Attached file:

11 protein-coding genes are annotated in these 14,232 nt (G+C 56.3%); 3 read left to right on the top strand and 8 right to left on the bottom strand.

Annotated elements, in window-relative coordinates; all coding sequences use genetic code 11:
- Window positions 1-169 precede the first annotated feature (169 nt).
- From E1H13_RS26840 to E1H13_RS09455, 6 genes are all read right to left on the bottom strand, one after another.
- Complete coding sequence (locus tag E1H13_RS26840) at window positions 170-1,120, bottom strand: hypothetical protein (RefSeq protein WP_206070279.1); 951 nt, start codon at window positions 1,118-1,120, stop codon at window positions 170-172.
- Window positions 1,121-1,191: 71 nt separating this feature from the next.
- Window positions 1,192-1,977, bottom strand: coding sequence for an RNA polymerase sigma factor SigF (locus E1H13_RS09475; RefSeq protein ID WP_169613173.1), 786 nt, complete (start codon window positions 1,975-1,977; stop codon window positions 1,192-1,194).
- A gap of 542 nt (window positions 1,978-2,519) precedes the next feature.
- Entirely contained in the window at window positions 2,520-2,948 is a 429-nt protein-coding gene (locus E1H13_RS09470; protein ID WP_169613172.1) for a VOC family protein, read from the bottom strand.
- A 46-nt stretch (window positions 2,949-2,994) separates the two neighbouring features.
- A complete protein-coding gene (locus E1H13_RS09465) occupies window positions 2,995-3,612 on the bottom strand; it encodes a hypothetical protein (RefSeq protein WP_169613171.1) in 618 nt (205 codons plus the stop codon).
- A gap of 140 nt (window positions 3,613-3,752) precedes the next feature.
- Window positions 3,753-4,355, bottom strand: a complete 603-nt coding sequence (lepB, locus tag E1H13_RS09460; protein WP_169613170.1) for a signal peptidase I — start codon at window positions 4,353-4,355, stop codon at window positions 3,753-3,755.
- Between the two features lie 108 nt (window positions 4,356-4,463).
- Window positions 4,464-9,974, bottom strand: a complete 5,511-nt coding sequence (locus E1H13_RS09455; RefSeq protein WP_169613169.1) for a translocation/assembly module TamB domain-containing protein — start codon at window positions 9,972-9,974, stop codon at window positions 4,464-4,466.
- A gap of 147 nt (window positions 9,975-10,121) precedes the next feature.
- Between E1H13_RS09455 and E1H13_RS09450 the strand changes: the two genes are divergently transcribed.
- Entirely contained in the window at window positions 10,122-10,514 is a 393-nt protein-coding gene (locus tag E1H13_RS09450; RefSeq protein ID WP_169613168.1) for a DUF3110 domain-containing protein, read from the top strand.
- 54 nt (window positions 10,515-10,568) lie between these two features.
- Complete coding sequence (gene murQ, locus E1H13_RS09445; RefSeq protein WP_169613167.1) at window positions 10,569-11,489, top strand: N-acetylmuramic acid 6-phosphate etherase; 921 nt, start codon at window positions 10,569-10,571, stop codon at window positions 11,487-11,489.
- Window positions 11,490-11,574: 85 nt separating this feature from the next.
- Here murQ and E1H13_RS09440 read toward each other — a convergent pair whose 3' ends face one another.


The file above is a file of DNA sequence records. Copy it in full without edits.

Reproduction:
11 protein-coding genes are annotated in these 14,232 nt (G+C 56.3%); 3 read left to right on the top strand and 8 right to left on the bottom strand.

Annotated elements, in window-relative coordinates; all coding sequences use genetic code 11:
- Window positions 1-169 precede the first annotated feature (169 nt).
- From E1H13_RS26840 to E1H13_RS09455, 6 genes are all read right to left on the bottom strand, one after another.
- Complete coding sequence (locus tag E1H13_RS26840) at window positions 170-1,120, bottom strand: hypothetical protein (RefSeq protein WP_206070279.1); 951 nt, start codon at window positions 1,118-1,120, stop codon at window positions 170-172.
- Window positions 1,121-1,191: 71 nt separating this feature from the next.
- Window positions 1,192-1,977, bottom strand: coding sequence for an RNA polymerase sigma factor SigF (locus E1H13_RS09475; RefSeq protein ID WP_169613173.1), 786 nt, complete (start codon window positions 1,975-1,977; stop codon window positions 1,192-1,194).
- A gap of 542 nt (window positions 1,978-2,519) precedes the next feature.
- Entirely contained in the window at window positions 2,520-2,948 is a 429-nt protein-coding gene (locus E1H13_RS09470; protein ID WP_169613172.1) for a VOC family protein, read from the bottom strand.
- A 46-nt stretch (window positions 2,949-2,994) separates the two neighbouring features.
- A complete protein-coding gene (locus E1H13_RS09465) occupies window positions 2,995-3,612 on the bottom strand; it encodes a hypothetical protein (RefSeq protein WP_169613171.1) in 618 nt (205 codons plus the stop codon).
- A gap of 140 nt (window positions 3,613-3,752) precedes the next feature.
- Window positions 3,753-4,355, bottom strand: a complete 603-nt coding sequence (lepB, locus tag E1H13_RS09460; protein WP_169613170.1) for a signal peptidase I — start codon at window positions 4,353-4,355, stop codon at window positions 3,753-3,755.
- Between the two features lie 108 nt (window positions 4,356-4,463).
- Window positions 4,464-9,974, bottom strand: a complete 5,511-nt coding sequence (locus E1H13_RS09455; RefSeq protein WP_169613169.1) for a translocation/assembly module TamB domain-containing protein — start codon at window positions 9,972-9,974, stop codon at window positions 4,464-4,466.
- A gap of 147 nt (window positions 9,975-10,121) precedes the next feature.
- Between E1H13_RS09455 and E1H13_RS09450 the strand changes: the two genes are divergently transcribed.
- Entirely contained in the window at window positions 10,122-10,514 is a 393-nt protein-coding gene (locus tag E1H13_RS09450; RefSeq protein ID WP_169613168.1) for a DUF3110 domain-containing protein, read from the top strand.
- 54 nt (window positions 10,515-10,568) lie between these two features.
- Complete coding sequence (gene murQ, locus E1H13_RS09445; RefSeq protein WP_169613167.1) at window positions 10,569-11,489, top strand: N-acetylmuramic acid 6-phosphate etherase; 921 nt, start codon at window positions 10,569-10,571, stop codon at window positions 11,487-11,489.
- Window positions 11,490-11,574: 85 nt separating this feature from the next.
- Here murQ and E1H13_RS09440 read toward each other — a convergent pair whose 3' ends face one another.